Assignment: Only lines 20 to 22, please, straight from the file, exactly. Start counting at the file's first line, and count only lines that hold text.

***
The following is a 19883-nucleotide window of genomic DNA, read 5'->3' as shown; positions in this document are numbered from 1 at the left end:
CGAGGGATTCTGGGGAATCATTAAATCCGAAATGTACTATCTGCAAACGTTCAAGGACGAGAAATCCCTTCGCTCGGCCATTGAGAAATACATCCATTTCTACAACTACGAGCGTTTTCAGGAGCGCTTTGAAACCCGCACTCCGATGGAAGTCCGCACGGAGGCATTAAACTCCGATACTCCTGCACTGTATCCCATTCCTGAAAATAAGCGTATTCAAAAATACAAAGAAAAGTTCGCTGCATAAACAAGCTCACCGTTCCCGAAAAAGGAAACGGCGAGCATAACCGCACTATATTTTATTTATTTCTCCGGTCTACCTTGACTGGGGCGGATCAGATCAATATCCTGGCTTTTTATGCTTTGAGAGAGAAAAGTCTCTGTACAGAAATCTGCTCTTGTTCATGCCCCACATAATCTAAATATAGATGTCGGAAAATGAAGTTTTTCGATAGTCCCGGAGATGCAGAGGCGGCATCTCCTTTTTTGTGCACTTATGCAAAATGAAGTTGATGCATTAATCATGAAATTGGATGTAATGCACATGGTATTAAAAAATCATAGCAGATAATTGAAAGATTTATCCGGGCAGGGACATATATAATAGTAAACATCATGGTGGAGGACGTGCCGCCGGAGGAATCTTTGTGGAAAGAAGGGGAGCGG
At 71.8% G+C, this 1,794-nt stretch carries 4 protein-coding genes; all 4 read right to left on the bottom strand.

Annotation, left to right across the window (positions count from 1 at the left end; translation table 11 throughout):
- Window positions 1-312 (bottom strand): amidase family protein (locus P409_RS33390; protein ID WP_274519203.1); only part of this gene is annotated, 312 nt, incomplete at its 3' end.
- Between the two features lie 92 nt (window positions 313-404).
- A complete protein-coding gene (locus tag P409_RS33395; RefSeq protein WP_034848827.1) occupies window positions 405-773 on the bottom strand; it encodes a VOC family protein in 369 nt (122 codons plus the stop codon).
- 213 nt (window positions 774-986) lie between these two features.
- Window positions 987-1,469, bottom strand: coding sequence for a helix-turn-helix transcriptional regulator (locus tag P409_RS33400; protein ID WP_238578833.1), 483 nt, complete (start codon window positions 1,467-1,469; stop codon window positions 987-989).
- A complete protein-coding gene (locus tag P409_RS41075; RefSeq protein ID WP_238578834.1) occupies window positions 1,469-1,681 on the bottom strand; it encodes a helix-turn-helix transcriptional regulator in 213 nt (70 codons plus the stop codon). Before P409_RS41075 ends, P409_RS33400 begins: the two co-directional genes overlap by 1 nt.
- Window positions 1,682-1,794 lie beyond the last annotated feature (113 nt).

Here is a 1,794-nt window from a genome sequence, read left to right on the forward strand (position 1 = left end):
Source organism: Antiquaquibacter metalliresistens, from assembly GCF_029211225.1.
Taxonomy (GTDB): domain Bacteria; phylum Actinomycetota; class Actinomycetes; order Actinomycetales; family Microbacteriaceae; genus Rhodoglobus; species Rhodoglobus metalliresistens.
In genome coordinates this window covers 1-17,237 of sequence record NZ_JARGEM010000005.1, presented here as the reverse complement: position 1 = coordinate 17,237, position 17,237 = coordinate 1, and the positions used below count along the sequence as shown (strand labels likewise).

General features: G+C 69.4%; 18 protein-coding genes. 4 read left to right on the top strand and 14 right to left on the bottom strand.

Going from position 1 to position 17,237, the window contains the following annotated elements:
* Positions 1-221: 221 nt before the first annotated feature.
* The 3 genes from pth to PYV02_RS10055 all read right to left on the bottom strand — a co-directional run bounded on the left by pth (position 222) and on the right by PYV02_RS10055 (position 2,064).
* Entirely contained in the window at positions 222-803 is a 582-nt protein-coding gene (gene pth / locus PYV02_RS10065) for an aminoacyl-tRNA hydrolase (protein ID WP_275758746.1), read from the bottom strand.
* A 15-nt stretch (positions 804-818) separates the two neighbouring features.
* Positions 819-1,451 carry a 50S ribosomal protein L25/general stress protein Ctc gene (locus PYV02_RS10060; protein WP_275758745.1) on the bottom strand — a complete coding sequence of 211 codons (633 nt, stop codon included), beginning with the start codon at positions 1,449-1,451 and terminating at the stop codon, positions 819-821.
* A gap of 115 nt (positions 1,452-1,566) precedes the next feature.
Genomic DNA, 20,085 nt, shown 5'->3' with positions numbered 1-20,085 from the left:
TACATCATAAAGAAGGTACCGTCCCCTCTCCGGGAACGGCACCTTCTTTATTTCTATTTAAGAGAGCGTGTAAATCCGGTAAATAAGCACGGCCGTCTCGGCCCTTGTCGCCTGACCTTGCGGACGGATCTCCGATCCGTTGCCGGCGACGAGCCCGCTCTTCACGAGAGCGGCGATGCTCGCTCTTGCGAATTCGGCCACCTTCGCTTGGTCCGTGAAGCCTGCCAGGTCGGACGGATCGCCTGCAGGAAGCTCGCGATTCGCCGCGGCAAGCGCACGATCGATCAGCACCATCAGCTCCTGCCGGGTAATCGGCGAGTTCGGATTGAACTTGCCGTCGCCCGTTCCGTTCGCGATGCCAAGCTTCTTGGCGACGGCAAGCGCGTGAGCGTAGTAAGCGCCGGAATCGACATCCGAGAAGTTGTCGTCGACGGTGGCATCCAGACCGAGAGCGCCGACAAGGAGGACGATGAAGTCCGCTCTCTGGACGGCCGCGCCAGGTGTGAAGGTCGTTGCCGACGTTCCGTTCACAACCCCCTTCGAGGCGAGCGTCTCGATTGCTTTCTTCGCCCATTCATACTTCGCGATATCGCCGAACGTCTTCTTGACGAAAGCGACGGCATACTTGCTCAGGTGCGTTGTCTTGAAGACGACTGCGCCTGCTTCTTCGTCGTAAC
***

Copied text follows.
* Entirely contained in the window at positions 222-803 is a 582-nt protein-coding gene (gene pth / locus PYV02_RS10065) for an aminoacyl-tRNA hydrolase (protein ID WP_275758746.1), read from the bottom strand.
* A 15-nt stretch (positions 804-818) separates the two neighbouring features.
* Positions 819-1,451 carry a 50S ribosomal protein L25/general stress protein Ctc gene (locus PYV02_RS10060; protein WP_275758745.1) on the bottom strand — a complete coding sequence of 211 codons (633 nt, stop codon included), beginning with the start codon at positions 1,449-1,451 and terminating at the stop codon, positions 819-821.